Tag Archives: recovery

Jamie Lee Curtis talks Drug Addiction, Alcoholism, and Sobriety

I appreciate it when famous people talk about recovery. The stigma still exists in today’s society. As much work as we have done to prove that addiction is a brain disease, people are still ashamed to admit they have the disease. Evidence supports what Ms. Curtis said about changing the prevalence of addiction in her family. When one person gets into recovery it has an impact on others in the family. Thank you Ms. Curtis for “coming out.”

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Read the full article here.

Recover to Live – An Interview with Author Christopher Kennedy Lawford

Christopher Lawford (nephew of John F. Kennedy) is a Maui resident and willing to help our community raise awareness about the stigma attached to addiction, and to educate this community about what works and what does not work when dealing with addiction. In his book he talks about families educating themselves about enabling behaviors and how to break the cycle in the family. To quote ” You can throw them a rope but don’t go in the water,” is a great way to tell families they can help their loved ones only if they help themselves. Debbie Bayer is a licensed family therapist and addictions specialist, she has over 30 years of personal recovery from addiction. She lost her Mother to alcoholism in 1988. Debbie understands the disease of addiction both from the perspective of the addict/alcoholic but also from that of the family members.

Read his full interview about his latest book, Recover to Live: Kick Any Habit, Manage Any Addiction here.

Christopher Lawford

What Does Marijuana Do to Your Brain?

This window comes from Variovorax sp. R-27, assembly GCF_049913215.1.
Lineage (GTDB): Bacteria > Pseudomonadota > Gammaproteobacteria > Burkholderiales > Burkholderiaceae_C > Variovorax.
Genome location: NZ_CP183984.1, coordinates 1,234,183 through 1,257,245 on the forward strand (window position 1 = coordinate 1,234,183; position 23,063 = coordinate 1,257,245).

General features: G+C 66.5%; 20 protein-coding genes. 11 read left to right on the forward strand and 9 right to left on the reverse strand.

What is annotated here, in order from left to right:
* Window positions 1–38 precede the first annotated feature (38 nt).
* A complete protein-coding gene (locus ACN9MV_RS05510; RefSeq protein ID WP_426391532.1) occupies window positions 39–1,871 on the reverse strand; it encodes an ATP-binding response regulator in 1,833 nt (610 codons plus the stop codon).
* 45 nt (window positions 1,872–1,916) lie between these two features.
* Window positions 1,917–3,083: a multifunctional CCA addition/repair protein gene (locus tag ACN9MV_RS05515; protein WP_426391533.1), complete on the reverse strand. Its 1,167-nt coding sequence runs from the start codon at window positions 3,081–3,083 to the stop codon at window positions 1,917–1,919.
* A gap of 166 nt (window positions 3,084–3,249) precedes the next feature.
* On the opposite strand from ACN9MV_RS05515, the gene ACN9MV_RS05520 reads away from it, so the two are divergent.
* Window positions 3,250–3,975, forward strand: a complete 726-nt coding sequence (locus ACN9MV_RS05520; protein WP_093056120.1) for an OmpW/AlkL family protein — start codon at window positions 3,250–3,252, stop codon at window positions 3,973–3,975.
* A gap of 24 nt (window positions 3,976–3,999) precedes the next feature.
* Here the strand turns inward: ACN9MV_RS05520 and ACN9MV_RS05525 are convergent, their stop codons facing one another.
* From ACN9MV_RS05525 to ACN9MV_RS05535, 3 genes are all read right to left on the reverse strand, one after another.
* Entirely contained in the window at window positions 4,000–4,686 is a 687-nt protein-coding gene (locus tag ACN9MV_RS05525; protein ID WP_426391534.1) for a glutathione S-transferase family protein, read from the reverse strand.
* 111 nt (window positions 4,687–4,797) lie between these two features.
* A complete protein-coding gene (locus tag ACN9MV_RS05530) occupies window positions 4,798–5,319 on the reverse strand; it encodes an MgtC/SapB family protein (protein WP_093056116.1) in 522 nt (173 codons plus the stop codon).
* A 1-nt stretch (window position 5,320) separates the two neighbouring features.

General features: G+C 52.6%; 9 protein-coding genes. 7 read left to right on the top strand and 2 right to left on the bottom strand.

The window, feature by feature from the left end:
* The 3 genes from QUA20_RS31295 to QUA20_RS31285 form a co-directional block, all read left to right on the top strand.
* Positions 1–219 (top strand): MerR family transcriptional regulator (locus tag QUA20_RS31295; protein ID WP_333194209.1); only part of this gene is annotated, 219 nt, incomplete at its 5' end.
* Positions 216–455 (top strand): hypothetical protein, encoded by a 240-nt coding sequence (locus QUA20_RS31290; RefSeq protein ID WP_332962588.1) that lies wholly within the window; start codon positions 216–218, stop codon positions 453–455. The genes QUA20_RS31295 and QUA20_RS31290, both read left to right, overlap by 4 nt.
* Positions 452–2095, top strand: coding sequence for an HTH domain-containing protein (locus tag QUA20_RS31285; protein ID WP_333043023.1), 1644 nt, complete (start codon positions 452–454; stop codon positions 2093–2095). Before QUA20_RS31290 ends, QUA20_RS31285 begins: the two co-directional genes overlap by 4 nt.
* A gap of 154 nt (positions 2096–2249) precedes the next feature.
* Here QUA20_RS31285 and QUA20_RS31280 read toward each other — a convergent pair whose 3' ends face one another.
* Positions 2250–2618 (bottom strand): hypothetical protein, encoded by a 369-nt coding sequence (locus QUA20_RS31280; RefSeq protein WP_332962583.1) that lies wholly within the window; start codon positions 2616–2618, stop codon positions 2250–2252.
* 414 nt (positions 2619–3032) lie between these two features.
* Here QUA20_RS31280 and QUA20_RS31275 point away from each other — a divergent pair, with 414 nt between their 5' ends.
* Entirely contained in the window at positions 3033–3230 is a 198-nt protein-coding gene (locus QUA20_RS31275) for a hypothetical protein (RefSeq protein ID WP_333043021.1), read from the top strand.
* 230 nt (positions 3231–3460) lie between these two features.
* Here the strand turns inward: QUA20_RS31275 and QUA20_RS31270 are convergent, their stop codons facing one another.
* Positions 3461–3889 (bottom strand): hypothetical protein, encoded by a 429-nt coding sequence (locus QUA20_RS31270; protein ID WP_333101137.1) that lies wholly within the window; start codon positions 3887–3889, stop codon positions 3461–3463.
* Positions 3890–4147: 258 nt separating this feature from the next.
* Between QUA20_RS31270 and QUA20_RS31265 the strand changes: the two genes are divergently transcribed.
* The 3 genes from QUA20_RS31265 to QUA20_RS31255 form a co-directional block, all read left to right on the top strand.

Medical marijuana and the legalization of marijuana has brought up controversy in the recovery community.  Most intensive outpatient facilities will not treat people on medical marijuana because it is too difficult to monitor how the person is using the substance, amongst various other reasons. Marijuana addiction can be as equally devastating to the life of its victims. It just doesn’t do it in such an obvious way as other drugs or alcohol. Please read the article posted by Promises Recovery Center in Malibu California here for more information.

18 Facts About Drugs and Addiction

Drugs and addiction tend to go hand in hand.  Although not everyone who tries it will become addicted, many do and most of these will find it very difficult to stop using.  Everywhere we look, there is information about it, some saying why is it bad for you, while others give people a reason to use.

Here are some facts about drugs and addiction:

  1. Substance abuse in the USA accounts for around $180 billion dollars each year.  That is not counting the cost of alcohol or tobacco, just drugs usage.
  2. Children of addicts are 4 times more likely to become addicts than those whose parents are not users.
  3. Whilst one in ten people who drink will become hooked to alcohol, one or two uses of a drug such as Heroin can leave the user wanting more.
  4. Drug addicts who need cash for their next fix carry out 90% of muggings and thefts from property.
  5. Back in the 1890’s, when instances of Pneumonia and Tuberculosis were rife Heroin was marketed as a non-addictive cough suppressant.
  6. The term “Cold Turkey” is derived from the fact that detoxification can lead to the addict feeling cold and clammy.